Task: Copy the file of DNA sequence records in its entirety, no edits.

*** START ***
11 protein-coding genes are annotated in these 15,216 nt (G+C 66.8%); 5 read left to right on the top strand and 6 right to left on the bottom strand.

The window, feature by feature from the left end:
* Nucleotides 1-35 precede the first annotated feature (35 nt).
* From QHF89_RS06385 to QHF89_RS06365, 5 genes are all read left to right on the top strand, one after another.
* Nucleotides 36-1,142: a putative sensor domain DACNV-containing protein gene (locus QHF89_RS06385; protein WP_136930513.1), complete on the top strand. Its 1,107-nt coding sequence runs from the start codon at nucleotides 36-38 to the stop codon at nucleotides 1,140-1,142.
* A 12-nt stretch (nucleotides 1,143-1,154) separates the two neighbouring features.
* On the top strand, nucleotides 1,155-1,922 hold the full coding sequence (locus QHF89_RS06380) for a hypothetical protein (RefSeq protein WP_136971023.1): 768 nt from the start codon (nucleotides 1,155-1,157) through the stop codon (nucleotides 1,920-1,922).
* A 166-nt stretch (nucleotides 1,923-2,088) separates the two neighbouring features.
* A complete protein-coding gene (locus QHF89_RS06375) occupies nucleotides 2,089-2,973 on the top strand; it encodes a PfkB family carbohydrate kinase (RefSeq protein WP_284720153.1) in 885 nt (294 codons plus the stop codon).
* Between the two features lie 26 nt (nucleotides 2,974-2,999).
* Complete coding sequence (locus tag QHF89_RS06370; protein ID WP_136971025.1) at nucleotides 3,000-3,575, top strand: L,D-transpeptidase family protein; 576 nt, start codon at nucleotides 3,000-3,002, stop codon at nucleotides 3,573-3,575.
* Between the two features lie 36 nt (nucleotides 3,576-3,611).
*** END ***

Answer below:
11 protein-coding genes are annotated in these 15,216 nt (G+C 66.8%); 5 read left to right on the top strand and 6 right to left on the bottom strand.

The window, feature by feature from the left end:
* Nucleotides 1-35 precede the first annotated feature (35 nt).
* From QHF89_RS06385 to QHF89_RS06365, 5 genes are all read left to right on the top strand, one after another.
* Nucleotides 36-1,142: a putative sensor domain DACNV-containing protein gene (locus QHF89_RS06385; protein WP_136930513.1), complete on the top strand. Its 1,107-nt coding sequence runs from the start codon at nucleotides 36-38 to the stop codon at nucleotides 1,140-1,142.
* A 12-nt stretch (nucleotides 1,143-1,154) separates the two neighbouring features.
* On the top strand, nucleotides 1,155-1,922 hold the full coding sequence (locus QHF89_RS06380) for a hypothetical protein (RefSeq protein WP_136971023.1): 768 nt from the start codon (nucleotides 1,155-1,157) through the stop codon (nucleotides 1,920-1,922).
* A 166-nt stretch (nucleotides 1,923-2,088) separates the two neighbouring features.
* A complete protein-coding gene (locus QHF89_RS06375) occupies nucleotides 2,089-2,973 on the top strand; it encodes a PfkB family carbohydrate kinase (RefSeq protein WP_284720153.1) in 885 nt (294 codons plus the stop codon).
* Between the two features lie 26 nt (nucleotides 2,974-2,999).
* Complete coding sequence (locus tag QHF89_RS06370; protein ID WP_136971025.1) at nucleotides 3,000-3,575, top strand: L,D-transpeptidase family protein; 576 nt, start codon at nucleotides 3,000-3,002, stop codon at nucleotides 3,573-3,575.
* Between the two features lie 36 nt (nucleotides 3,576-3,611).